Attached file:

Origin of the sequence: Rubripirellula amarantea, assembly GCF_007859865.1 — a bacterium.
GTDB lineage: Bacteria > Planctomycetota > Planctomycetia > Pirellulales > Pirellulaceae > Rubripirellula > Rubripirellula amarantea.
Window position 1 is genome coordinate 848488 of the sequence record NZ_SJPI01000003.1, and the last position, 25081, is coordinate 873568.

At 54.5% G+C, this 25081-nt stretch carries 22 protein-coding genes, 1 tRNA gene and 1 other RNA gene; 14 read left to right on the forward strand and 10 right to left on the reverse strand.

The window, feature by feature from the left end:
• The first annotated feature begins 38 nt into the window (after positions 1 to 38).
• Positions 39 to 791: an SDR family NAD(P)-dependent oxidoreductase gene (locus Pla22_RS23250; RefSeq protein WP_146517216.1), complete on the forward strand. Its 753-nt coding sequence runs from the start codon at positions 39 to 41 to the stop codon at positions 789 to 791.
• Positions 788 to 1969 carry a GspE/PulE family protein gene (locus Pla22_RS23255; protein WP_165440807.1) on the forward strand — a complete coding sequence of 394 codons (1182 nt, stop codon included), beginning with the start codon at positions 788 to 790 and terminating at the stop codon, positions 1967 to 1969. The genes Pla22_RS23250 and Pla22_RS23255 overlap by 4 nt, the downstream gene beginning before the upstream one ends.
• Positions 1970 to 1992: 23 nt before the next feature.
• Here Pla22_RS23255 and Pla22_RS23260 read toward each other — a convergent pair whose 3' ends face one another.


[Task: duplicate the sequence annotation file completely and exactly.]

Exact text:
Origin of the sequence: Rubripirellula amarantea, assembly GCF_007859865.1 — a bacterium.
GTDB lineage: Bacteria > Planctomycetota > Planctomycetia > Pirellulales > Pirellulaceae > Rubripirellula > Rubripirellula amarantea.
Window position 1 is genome coordinate 848488 of the sequence record NZ_SJPI01000003.1, and the last position, 25081, is coordinate 873568.

At 54.5% G+C, this 25081-nt stretch carries 22 protein-coding genes, 1 tRNA gene and 1 other RNA gene; 14 read left to right on the forward strand and 10 right to left on the reverse strand.

The window, feature by feature from the left end:
• The first annotated feature begins 38 nt into the window (after positions 1 to 38).
• Positions 39 to 791: an SDR family NAD(P)-dependent oxidoreductase gene (locus Pla22_RS23250; RefSeq protein WP_146517216.1), complete on the forward strand. Its 753-nt coding sequence runs from the start codon at positions 39 to 41 to the stop codon at positions 789 to 791.
• Positions 788 to 1969 carry a GspE/PulE family protein gene (locus Pla22_RS23255; protein WP_165440807.1) on the forward strand — a complete coding sequence of 394 codons (1182 nt, stop codon included), beginning with the start codon at positions 788 to 790 and terminating at the stop codon, positions 1967 to 1969. The genes Pla22_RS23250 and Pla22_RS23255 overlap by 4 nt, the downstream gene beginning before the upstream one ends.
• Positions 1970 to 1992: 23 nt before the next feature.
• Here Pla22_RS23255 and Pla22_RS23260 read toward each other — a convergent pair whose 3' ends face one another.